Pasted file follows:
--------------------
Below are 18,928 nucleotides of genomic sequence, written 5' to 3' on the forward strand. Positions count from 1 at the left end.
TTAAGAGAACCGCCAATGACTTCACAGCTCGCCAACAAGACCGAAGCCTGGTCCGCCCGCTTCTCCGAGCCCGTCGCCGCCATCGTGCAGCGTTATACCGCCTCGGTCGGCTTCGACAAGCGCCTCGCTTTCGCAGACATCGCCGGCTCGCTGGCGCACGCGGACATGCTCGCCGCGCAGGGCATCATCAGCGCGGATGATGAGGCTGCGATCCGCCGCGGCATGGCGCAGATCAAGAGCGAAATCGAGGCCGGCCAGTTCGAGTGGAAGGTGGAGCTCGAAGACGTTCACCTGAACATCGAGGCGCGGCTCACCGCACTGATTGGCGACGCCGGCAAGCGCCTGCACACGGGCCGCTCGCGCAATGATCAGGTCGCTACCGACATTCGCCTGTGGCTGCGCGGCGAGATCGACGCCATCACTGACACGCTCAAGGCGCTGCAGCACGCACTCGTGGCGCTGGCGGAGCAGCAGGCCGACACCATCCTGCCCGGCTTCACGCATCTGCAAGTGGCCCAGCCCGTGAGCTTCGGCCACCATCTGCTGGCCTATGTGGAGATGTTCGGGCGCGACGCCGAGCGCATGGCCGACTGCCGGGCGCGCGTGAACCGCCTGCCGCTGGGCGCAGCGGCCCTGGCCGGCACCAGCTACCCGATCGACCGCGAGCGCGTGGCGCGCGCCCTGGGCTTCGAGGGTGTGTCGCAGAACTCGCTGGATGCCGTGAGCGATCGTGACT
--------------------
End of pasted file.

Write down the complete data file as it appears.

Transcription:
Below are 18,928 nucleotides of genomic sequence, written 5' to 3' on the forward strand. Positions count from 1 at the left end.
TTAAGAGAACCGCCAATGACTTCACAGCTCGCCAACAAGACCGAAGCCTGGTCCGCCCGCTTCTCCGAGCCCGTCGCCGCCATCGTGCAGCGTTATACCGCCTCGGTCGGCTTCGACAAGCGCCTCGCTTTCGCAGACATCGCCGGCTCGCTGGCGCACGCGGACATGCTCGCCGCGCAGGGCATCATCAGCGCGGATGATGAGGCTGCGATCCGCCGCGGCATGGCGCAGATCAAGAGCGAAATCGAGGCCGGCCAGTTCGAGTGGAAGGTGGAGCTCGAAGACGTTCACCTGAACATCGAGGCGCGGCTCACCGCACTGATTGGCGACGCCGGCAAGCGCCTGCACACGGGCCGCTCGCGCAATGATCAGGTCGCTACCGACATTCGCCTGTGGCTGCGCGGCGAGATCGACGCCATCACTGACACGCTCAAGGCGCTGCAGCACGCACTCGTGGCGCTGGCGGAGCAGCAGGCCGACACCATCCTGCCCGGCTTCACGCATCTGCAAGTGGCCCAGCCCGTGAGCTTCGGCCACCATCTGCTGGCCTATGTGGAGATGTTCGGGCGCGACGCCGAGCGCATGGCCGACTGCCGGGCGCGCGTGAACCGCCTGCCGCTGGGCGCAGCGGCCCTGGCCGGCACCAGCTACCCGATCGACCGCGAGCGCGTGGCGCGCGCCCTGGGCTTCGAGGGTGTGTCGCAGAACTCGCTGGATGCCGTGAGCGATCGTGACT